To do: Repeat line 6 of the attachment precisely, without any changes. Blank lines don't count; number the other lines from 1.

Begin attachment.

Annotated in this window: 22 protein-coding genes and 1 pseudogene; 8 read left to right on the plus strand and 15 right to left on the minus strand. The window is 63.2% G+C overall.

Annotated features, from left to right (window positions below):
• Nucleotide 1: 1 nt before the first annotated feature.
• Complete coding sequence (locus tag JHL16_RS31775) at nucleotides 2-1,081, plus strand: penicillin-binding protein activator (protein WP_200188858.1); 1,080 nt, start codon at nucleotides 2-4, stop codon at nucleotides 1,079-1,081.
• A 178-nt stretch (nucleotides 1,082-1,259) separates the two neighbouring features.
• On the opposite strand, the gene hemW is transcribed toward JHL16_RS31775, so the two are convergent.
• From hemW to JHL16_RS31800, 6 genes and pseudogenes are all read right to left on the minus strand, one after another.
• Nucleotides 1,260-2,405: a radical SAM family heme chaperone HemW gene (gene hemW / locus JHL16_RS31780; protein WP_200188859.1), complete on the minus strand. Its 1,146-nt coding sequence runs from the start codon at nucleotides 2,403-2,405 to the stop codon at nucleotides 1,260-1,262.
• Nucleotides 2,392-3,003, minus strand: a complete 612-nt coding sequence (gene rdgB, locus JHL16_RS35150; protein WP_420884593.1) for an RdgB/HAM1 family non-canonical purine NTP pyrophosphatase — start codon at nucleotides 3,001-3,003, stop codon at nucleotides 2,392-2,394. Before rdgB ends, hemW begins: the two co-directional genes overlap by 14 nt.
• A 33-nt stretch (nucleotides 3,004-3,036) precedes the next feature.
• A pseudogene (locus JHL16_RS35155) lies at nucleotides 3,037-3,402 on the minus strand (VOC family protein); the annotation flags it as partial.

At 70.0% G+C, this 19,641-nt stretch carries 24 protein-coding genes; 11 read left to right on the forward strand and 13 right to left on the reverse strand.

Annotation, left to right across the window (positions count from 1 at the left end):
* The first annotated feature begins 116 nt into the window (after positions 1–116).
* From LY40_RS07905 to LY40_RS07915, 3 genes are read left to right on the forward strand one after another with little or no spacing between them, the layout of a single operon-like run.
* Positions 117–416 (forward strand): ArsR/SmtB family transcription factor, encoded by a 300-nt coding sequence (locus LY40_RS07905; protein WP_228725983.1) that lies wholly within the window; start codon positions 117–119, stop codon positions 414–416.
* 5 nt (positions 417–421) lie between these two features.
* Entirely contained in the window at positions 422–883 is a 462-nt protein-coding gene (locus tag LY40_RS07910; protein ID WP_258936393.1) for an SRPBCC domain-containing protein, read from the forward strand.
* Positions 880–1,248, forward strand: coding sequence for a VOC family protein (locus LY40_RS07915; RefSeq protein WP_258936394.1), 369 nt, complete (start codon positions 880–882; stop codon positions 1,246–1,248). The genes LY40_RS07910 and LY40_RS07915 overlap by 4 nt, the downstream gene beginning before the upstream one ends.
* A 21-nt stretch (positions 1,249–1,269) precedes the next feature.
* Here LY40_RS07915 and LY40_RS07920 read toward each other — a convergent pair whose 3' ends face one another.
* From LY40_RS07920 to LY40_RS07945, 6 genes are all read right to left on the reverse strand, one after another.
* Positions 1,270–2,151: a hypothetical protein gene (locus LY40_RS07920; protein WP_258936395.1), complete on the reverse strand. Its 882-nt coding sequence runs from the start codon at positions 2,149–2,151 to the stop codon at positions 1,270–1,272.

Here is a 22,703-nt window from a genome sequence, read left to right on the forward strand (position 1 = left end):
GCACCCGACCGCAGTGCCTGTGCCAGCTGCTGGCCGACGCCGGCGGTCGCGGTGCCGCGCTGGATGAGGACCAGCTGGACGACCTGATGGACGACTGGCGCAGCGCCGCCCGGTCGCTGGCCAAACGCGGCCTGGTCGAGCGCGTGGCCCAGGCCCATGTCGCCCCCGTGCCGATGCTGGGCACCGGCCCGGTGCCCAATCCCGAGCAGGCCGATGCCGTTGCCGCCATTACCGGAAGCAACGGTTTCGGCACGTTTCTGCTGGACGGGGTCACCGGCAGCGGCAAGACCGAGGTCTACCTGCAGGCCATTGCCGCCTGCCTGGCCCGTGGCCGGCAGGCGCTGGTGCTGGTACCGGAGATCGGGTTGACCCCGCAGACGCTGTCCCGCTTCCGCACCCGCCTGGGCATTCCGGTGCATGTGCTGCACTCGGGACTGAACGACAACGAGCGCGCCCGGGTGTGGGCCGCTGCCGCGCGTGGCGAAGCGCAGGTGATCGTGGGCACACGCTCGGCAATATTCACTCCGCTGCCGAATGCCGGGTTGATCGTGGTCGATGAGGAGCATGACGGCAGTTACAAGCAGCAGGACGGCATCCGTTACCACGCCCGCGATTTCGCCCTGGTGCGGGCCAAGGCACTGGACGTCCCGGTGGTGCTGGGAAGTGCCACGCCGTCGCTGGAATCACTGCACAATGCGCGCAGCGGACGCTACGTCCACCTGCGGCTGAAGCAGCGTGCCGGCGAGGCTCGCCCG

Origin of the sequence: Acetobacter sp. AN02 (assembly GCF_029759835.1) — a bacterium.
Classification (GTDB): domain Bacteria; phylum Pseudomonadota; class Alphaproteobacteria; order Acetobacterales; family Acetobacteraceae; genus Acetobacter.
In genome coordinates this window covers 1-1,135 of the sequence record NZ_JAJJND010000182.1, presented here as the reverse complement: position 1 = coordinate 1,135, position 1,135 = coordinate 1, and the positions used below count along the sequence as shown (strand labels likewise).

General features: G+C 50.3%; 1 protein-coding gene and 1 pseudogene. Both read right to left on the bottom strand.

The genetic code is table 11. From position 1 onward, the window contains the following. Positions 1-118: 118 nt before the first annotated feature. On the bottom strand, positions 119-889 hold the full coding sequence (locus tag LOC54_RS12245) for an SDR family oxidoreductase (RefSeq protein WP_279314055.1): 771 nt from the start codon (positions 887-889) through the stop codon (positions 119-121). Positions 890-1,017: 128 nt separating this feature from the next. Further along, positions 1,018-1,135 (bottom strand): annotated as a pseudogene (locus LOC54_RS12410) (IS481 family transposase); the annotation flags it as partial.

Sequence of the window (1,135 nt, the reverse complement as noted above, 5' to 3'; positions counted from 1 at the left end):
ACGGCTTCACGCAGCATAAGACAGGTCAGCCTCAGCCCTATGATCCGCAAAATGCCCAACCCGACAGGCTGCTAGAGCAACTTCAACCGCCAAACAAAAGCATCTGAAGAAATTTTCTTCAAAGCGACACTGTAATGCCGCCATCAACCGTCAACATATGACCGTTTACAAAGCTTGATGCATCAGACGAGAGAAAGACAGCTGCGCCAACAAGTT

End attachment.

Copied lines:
• On the opposite strand, the gene hemW is transcribed toward JHL16_RS31775, so the two are convergent.